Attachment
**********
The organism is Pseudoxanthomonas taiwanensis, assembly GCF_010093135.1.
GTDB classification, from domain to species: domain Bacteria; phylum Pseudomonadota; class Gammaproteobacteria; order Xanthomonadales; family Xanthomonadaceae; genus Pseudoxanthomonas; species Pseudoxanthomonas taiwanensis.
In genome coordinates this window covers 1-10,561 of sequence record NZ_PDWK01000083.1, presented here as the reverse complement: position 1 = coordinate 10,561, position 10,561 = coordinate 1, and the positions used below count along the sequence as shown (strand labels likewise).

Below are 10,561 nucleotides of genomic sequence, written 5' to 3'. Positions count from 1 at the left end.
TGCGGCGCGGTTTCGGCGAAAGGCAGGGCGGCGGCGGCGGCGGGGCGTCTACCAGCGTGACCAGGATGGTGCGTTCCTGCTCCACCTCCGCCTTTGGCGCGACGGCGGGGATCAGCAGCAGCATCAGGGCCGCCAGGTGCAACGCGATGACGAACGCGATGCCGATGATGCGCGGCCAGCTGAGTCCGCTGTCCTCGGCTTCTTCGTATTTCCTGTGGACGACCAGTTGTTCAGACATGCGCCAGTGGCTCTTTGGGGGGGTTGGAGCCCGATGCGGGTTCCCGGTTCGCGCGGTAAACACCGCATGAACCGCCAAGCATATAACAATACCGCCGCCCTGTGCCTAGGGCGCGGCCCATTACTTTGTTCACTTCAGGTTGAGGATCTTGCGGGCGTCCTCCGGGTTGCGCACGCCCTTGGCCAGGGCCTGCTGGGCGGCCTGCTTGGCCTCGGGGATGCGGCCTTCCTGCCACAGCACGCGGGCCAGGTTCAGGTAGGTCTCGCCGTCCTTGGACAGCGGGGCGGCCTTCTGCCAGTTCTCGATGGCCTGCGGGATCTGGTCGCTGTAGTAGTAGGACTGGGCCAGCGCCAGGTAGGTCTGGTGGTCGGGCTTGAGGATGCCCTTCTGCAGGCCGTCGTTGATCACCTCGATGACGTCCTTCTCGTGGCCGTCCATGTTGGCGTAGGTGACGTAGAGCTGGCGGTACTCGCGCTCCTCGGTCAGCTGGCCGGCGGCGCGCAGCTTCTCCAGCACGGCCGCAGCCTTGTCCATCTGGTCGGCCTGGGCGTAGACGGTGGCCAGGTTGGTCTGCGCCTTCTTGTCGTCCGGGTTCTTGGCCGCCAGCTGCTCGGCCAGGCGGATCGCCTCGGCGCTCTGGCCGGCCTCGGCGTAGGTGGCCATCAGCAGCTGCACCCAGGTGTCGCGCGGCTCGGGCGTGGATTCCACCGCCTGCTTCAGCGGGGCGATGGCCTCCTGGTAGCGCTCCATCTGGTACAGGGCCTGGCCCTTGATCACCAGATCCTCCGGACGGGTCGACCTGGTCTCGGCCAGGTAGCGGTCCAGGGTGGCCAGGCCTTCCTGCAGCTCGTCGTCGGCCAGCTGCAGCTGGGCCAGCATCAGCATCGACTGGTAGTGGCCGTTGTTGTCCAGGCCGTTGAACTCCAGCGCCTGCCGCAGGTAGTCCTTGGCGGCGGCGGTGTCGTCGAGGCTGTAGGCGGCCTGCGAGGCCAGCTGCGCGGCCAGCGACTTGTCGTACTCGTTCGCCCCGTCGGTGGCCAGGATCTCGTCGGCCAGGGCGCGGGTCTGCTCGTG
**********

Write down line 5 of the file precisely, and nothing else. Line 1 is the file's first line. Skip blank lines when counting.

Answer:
TGCGGCGCGGTTTCGGCGAAAGGCAGGGCGGCGGCGGCGGCGGGGCGTCTACCAGCGTGACCAGGATGGTGCGTTCCTGCTCCACCTCCGCCTTTGGCGCGACGGCGGGGATCAGCAGCAGCATCAGGGCCGCCAGGTGCAACGCGATGACGAACGCGATGCCGATGATGCGCGGCCAGCTGAGTCCGCTGTCCTCGGCTTCTTCGTATTTCCTGTGGACGACCAGTTGTTCAGACATGCGCCAGTGGCTCTTTGGGGGGGTTGGAGCCCGATGCGGGTTCCCGGTTCGCGCGGTAAACACCGCATGAACCGCCAAGCATATAACAATACCGCCGCCCTGTGCCTAGGGCGCGGCCCATTACTTTGTTCACTTCAGGTTGAGGATCTTGCGGGCGTCCTCCGGGTTGCGCACGCCCTTGGCCAGGGCCTGCTGGGCGGCCTGCTTGGCCTCGGGGATGCGGCCTTCCTGCCACAGCACGCGGGCCAGGTTCAGGTAGGTCTCGCCGTCCTTGGACAGCGGGGCGGCCTTCTGCCAGTTCTCGATGGCCTGCGGGATCTGGTCGCTGTAGTAGTAGGACTGGGCCAGCGCCAGGTAGGTCTGGTGGTCGGGCTTGAGGATGCCCTTCTGCAGGCCGTCGTTGATCACCTCGATGACGTCCTTCTCGTGGCCGTCCATGTTGGCGTAGGTGACGTAGAGCTGGCGGTACTCGCGCTCCTCGGTCAGCTGGCCGGCGGCGCGCAGCTTCTCCAGCACGGCCGCAGCCTTGTCCATCTGGTCGGCCTGGGCGTAGACGGTGGCCAGGTTGGTCTGCGCCTTCTTGTCGTCCGGGTTCTTGGCCGCCAGCTGCTCGGCCAGGCGGATCGCCTCGGCGCTCTGGCCGGCCTCGGCGTAGGTGGCCATCAGCAGCTGCACCCAGGTGTCGCGCGGCTCGGGCGTGGATTCCACCGCCTGCTTCAGCGGGGCGATGGCCTCCTGGTAGCGCTCCATCTGGTACAGGGCCTGGCCCTTGATCACCAGATCCTCCGGACGGGTCGACCTGGTCTCGGCCAGGTAGCGGTCCAGGGTGGCCAGGCCTTCCTGCAGCTCGTCGTCGGCCAGCTGCAGCTGGGCCAGCATCAGCATCGACTGGTAGTGGCCGTTGTTGTCCAGGCCGTTGAACTCCAGCGCCTGCCGCAGGTAGTCCTTGGCGGCGGCGGTGTCGTCGAGGCTGTAGGCGGCCTGCGAGGCCAGCTGCGCGGCCAGCGACTTGTCGTACTCGTTCGCCCCGTCGGTGGCCAGGATCTCGTCGGCCAGGGCGCGGGTCTGCTCGTG